England’s batsmen caused carnage once again, returning to Trent Bridge to break the record for the highest total in a one-day international for the second time in two years.
Their 481-6 to destroy Australia by 242 runs beat the 444-3 made against Pakistan in 2016.
It continues a trend of devastating batting that has rippled through the ODI game in the past five years.
The magic 400 mark was first passed by Sri Lanka in 2006 and was matched on nine other occasions until the end of 2011.
What followed was a wait of almost three years for the next 400-plus total, but now they arrive with regularity. There have been nine since the end of 2014.
It can be terrific entertainment seeing the ball disappear to all parts (and out of) the ground, but there is an argument to say that one-day internationals are too heavily weighted in favour of batsmen.
Not only are bowlers faced with uber-confident batsman armed with meaty blades, they also have to contend with short boundaries, flat pitches, white balls offering no movement and fielding restrictions that only ever allow a maximum of five men to patrol the perimeter.
Pace bowler James Anderson, England’s all-time leading wicket-taker in ODIs, told Test Match Special: “The balance has swayed too far in the batsman’s favour.
“When I went to watch cricket as a kid, the things that stuck out are those moments of brilliance – a catch, a yorker, a six. I can’t remember half of the sixes that were hit at Trent Bridge. It just becomes a blur.
“It’s been an incredible performance, you can’t take that away from England, but from a purists’ point of view I want to see a close game, a battle between bat and ball. The crowd haven’t had that.
“I love seeing a batsman in full flow, but I also love to see off stump cartwheeling out of the ground. If the bowler bowled straight today, he was going to get hit for six.”
‘The balance is probably about right’ – analysis
BBC cricket correspondent Jonathan Agnew
It was breathtaking stuff by England, I’ve never seen an exhibition of hitting like it. It was almost too much, so one-sided.
You do have to put these things into context. You almost feared for the Australians because they were completely out of their depth. It demonstrated how the game has changed. These days, an in-form, aggressive, one-day batting line-up in good conditions can completely dismember an opposing attack.
Is the ball not moving an issue? Maybe. It depends what people want to see. However, the modern game has taken out the rather dull passage of middle overs that we used to see, when teams consolidated ready for a final push. Now, it is gung-ho all the way.
Twenty20 has had such an influence on 50-over cricket. Batsmen have realised what they are capable of. Totals of 400 could become the norm and a team will one day make 500. England probably should have done at Trent Bridge.
In terms of the balance between bat and ball, they probably have it about right now. During the 2015 World Cup, teams were only ever allowed four men outside the 30-yard circle. Now they can have five during the last 10 overs of the innings.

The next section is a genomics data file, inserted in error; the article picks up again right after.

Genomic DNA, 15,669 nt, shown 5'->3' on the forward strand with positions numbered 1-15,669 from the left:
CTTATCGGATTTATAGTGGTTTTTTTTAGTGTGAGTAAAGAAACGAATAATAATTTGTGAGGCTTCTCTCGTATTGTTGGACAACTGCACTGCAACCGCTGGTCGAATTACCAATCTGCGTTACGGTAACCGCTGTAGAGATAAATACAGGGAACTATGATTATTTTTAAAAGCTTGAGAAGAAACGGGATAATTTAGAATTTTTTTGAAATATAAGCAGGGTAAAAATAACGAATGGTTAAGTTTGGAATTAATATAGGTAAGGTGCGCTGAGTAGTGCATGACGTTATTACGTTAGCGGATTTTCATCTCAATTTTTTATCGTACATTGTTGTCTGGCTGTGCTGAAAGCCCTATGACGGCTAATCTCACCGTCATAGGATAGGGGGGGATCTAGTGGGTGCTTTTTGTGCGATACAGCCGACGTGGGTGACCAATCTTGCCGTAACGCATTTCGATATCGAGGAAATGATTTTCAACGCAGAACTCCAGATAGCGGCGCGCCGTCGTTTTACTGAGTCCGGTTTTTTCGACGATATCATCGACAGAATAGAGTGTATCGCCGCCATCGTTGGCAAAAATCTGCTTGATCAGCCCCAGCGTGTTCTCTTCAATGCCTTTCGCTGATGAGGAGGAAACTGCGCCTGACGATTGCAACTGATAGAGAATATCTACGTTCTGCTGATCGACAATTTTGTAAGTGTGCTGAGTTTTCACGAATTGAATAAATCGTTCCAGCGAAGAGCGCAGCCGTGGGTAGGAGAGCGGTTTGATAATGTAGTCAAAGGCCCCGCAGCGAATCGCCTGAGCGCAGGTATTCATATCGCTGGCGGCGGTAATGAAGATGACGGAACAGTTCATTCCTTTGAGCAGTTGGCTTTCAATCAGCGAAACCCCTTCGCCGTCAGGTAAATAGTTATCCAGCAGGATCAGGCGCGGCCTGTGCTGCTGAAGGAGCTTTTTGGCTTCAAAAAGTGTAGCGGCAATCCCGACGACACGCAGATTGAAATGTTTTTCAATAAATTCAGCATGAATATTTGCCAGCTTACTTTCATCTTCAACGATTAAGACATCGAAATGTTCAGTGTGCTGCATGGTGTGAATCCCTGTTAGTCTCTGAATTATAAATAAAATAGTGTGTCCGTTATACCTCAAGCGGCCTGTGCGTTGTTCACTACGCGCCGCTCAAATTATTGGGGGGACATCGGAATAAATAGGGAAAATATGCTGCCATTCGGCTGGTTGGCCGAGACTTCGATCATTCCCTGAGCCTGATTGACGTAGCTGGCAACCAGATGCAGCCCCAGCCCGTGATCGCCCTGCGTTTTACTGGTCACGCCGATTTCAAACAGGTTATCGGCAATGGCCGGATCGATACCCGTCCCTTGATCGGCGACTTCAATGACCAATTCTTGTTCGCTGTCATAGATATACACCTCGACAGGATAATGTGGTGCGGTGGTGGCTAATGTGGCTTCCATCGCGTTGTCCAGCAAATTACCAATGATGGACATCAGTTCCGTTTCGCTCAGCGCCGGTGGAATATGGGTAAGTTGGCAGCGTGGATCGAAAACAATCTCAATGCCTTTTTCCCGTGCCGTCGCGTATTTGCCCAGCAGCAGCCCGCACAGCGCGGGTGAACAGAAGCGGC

But, with confident batsmen wielding big bats and having the experience of T20 tournaments, they go out there and smash it from the off.
I’m an old fast bowler and I wouldn’t have had a clue of how to bowl to England at Trent Bridge. When the ball isn’t doing anything at all, you’re at a loss. It’s just like cannon fodder.
‘The pitch is terrible for cricket’ – what you said
BBC Sport readers had their say during the match at Trent Bridge, using the hashtag #bbccricket or by emailing Test Match Special.
Bruce Smeath: Jimmy is right in that cricket is definitely favouring the batsmen these days. Calling a ball three inches outside leg a wide is just ludicrous. That said, watching England bat with glorious freedom is delightful, after years of pain.
Gareth Hobson: Bowlers have been neutered by bowling limits. Why not allow batsmen only bat a maximum of 60 balls?
James Vicary: This talk about the match being boring because it’s too easy is nonsense to me. If you want to attract more viewers, this is how – I chose to watch the cricket over the football World Cup because of this match. More flat pitches please and I guarantee you will get more kids playing and watching.
Andy: If the odds are so stacked in favour of the batsmen, what aspiring young cricketer is going to chose to focus on bowling? As a bowler, you’ll just get smashed out the ground all the time, and the batsmen get all the glory. I can’t help but think we’re causing a problem for ourselves in 10 years’ time.
Chris: I would prefer to see a more even competition between bat and ball but is it too defeatist to blame the equipment? Is there no scope for reviewing bowling tactics or the type of bowler we are developing for 50-over cricket?
Matt Chapman: As an Englishmen living in Australia, it’s great watching Australia get smashed all round the ground. But let’s be honest, the pitch was terrible for cricket. Great batting by England but it’s a road. Absolutely nothing in it for the bowlers.
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